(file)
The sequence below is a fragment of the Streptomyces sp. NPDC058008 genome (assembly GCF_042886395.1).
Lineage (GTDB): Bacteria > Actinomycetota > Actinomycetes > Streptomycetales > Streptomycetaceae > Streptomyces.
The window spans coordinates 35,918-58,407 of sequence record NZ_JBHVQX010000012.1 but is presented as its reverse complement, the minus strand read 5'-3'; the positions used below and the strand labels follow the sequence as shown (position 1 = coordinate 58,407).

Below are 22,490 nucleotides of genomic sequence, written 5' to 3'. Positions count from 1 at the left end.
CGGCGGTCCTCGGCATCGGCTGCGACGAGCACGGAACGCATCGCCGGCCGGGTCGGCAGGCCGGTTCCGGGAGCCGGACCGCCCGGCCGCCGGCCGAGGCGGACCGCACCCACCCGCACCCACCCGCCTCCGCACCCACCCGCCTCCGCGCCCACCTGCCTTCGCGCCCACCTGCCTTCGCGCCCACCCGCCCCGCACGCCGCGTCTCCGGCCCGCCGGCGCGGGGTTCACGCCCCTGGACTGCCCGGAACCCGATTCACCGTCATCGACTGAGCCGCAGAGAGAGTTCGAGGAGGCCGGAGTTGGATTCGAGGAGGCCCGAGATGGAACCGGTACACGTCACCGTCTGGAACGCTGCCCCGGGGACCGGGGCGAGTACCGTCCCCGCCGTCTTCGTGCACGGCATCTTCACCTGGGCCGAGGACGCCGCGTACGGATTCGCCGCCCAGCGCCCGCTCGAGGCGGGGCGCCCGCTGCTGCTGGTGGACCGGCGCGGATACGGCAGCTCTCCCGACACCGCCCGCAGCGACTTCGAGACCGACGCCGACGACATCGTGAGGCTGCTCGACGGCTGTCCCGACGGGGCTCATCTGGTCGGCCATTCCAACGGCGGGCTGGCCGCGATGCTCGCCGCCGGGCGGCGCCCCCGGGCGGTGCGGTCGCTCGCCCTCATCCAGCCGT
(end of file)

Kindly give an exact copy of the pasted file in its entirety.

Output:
The sequence below is a fragment of the Streptomyces sp. NPDC058008 genome (assembly GCF_042886395.1).
Lineage (GTDB): Bacteria > Actinomycetota > Actinomycetes > Streptomycetales > Streptomycetaceae > Streptomyces.
The window spans coordinates 35,918-58,407 of sequence record NZ_JBHVQX010000012.1 but is presented as its reverse complement, the minus strand read 5'-3'; the positions used below and the strand labels follow the sequence as shown (position 1 = coordinate 58,407).

Below are 22,490 nucleotides of genomic sequence, written 5' to 3'. Positions count from 1 at the left end.
CGGCGGTCCTCGGCATCGGCTGCGACGAGCACGGAACGCATCGCCGGCCGGGTCGGCAGGCCGGTTCCGGGAGCCGGACCGCCCGGCCGCCGGCCGAGGCGGACCGCACCCACCCGCACCCACCCGCCTCCGCACCCACCCGCCTCCGCGCCCACCTGCCTTCGCGCCCACCTGCCTTCGCGCCCACCCGCCCCGCACGCCGCGTCTCCGGCCCGCCGGCGCGGGGTTCACGCCCCTGGACTGCCCGGAACCCGATTCACCGTCATCGACTGAGCCGCAGAGAGAGTTCGAGGAGGCCGGAGTTGGATTCGAGGAGGCCCGAGATGGAACCGGTACACGTCACCGTCTGGAACGCTGCCCCGGGGACCGGGGCGAGTACCGTCCCCGCCGTCTTCGTGCACGGCATCTTCACCTGGGCCGAGGACGCCGCGTACGGATTCGCCGCCCAGCGCCCGCTCGAGGCGGGGCGCCCGCTGCTGCTGGTGGACCGGCGCGGATACGGCAGCTCTCCCGACACCGCCCGCAGCGACTTCGAGACCGACGCCGACGACATCGTGAGGCTGCTCGACGGCTGTCCCGACGGGGCTCATCTGGTCGGCCATTCCAACGGCGGGCTGGCCGCGATGCTCGCCGCCGGGCGGCGCCCCCGGGCGGTGCGGTCGCTCGCCCTCATCCAGCCGT